Thursday, 28 March 2013

26.2 Stories of Blisters and Bliss

This week I found myself deeply absorbed into a book about a well-known Amercian-Greek runner called Dean Karnazes.

The book I'm talking about is 'Run! 26.2 stories of blisters and bliss' by ultra marathon runner and athlete Dean Karnazes. 'Karno', as his friends call him, wasn't a born runner. Though his drive and passion for running and love for adventure made him fully commit to his running career and follow a trail full of pleasure and pain.

Run! is Karno's follow-up book to his bestseller 'Ultramarathon Man'. His second book comprises of 26.2 (aka marathon distance) short stories about Karno's experiences and memories of tackling some of the most challenging ultra marathons in the world, including:
  • a 350 mile run through the Australian outback
  • the Western States 100 miles endurance race
  • annual attempts at the Badwater ultramarathon in Death Valley, California
  • a four deserts race across the Atacama, Gobi, Sahara and Antarctica deserts
  • a 75 day track crossing America, running from California to NYC and raising money for charity
  • the Ultra trail du Mont Blanc, one of the most preeminent off-road races in Europe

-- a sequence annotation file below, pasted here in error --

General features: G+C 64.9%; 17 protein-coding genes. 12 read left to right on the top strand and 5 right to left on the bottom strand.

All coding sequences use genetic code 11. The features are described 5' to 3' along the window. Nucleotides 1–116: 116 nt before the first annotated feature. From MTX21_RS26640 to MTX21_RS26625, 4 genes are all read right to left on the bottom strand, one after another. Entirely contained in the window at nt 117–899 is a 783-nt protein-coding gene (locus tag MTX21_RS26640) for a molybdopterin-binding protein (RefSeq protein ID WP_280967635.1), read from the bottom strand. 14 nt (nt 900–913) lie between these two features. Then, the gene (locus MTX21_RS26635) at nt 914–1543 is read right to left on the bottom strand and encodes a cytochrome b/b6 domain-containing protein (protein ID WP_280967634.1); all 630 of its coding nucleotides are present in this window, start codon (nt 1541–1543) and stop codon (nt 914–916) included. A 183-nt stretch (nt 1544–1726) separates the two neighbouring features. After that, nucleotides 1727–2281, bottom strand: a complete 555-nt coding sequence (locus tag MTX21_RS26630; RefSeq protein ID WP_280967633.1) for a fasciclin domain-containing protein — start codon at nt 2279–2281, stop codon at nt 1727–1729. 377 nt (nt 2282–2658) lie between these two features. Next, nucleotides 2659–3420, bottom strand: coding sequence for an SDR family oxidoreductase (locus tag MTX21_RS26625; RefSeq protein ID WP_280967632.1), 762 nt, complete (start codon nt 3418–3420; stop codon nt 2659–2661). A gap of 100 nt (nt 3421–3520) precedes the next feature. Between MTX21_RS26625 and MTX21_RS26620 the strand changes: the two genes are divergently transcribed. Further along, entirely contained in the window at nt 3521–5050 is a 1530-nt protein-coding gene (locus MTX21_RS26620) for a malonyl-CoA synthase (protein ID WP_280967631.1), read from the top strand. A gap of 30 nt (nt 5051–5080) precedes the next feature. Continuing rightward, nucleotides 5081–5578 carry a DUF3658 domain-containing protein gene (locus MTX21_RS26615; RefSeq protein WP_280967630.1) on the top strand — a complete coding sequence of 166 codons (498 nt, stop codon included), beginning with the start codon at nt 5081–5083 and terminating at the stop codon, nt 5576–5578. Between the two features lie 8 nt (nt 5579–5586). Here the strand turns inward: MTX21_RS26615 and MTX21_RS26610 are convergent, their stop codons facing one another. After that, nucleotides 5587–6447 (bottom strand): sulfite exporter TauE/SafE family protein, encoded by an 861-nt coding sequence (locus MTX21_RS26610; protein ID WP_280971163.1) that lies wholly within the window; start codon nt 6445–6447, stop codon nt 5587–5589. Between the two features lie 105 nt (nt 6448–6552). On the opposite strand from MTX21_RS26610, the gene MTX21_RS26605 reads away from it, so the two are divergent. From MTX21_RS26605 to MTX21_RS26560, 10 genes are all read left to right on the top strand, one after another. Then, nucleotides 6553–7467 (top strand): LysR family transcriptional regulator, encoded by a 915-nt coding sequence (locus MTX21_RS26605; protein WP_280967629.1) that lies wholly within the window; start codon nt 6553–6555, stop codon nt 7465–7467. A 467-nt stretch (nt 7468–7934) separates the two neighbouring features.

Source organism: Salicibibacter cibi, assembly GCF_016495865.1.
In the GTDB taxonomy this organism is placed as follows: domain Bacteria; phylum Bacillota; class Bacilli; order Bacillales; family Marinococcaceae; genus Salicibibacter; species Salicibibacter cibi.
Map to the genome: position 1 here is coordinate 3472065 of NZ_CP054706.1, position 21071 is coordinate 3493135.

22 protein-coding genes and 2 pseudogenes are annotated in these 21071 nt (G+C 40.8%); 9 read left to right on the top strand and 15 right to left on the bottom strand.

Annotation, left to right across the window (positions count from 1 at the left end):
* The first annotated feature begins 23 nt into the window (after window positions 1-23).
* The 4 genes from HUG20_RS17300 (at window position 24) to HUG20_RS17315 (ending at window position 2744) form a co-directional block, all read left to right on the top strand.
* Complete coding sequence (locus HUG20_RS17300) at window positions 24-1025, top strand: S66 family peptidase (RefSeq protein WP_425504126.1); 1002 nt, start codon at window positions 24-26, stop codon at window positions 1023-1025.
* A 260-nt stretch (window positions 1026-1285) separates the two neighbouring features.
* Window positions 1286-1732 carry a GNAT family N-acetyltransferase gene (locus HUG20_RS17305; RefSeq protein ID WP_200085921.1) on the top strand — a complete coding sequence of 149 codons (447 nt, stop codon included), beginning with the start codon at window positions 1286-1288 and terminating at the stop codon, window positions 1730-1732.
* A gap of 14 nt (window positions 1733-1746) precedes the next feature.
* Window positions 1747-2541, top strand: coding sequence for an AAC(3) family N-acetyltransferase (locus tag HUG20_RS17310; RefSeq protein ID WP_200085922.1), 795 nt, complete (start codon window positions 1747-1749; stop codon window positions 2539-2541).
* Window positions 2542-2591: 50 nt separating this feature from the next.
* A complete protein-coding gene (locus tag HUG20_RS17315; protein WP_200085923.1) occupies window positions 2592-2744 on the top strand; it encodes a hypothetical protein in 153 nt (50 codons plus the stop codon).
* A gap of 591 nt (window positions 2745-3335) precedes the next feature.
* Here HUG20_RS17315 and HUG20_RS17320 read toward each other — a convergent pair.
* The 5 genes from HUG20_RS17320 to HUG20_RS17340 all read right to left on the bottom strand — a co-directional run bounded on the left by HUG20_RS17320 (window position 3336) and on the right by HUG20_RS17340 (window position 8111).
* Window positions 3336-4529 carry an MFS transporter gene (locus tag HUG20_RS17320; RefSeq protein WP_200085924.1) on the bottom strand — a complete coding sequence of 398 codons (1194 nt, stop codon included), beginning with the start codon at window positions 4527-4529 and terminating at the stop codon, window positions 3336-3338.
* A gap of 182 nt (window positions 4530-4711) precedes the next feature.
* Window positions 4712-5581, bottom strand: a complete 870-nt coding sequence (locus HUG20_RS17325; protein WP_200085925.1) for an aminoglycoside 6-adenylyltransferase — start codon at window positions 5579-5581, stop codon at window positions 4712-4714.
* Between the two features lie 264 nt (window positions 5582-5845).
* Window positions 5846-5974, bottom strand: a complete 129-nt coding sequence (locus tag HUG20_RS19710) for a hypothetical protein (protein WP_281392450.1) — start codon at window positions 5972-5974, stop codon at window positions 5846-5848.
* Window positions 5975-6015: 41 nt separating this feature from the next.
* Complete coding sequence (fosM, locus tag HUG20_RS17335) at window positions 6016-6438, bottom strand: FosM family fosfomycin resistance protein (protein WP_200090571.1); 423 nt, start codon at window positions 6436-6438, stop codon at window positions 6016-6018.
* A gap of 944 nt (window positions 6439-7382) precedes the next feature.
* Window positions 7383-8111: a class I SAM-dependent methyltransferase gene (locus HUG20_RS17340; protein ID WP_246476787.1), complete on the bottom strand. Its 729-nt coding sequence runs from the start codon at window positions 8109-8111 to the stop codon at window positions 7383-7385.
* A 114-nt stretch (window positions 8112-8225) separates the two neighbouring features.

• and many more countless marathons and night runs.

On his own account he has never signed up for any runs shorter than marathon distance. He now owns an impressive collection of medals and silver belt buckles (that is the award for successfully completing an ultra marathon). Despite his grown fame and fortune his feet remain firmly on the ground. For him it is the experience that counts, less the gained prosperity or won trophies.

Dean Karnazes
Karno describes himself as an introverted family men. He enjoys running for the quality of solitude. As a full-time runner he is traveling the world to run in the most exotic and remote places. His family comes along to support him whenever they can. In the book Karno often tells stories of his dad, endearingly referred to as 'Popou', who often used to accompany him along to races and provide him with support in the most hopeless moments.

Unlike many autobiographies I've read before, Karno not only talks about his friends and family, he also gives them the opportunity to give their own, honest account of what it's like to be close to and live with Karno, the running man. His wife Julie, a non-runner by nature, describes the Dean Karnazes that she got to know and love. A humble character, driven by his passion for running, who always puts his family first.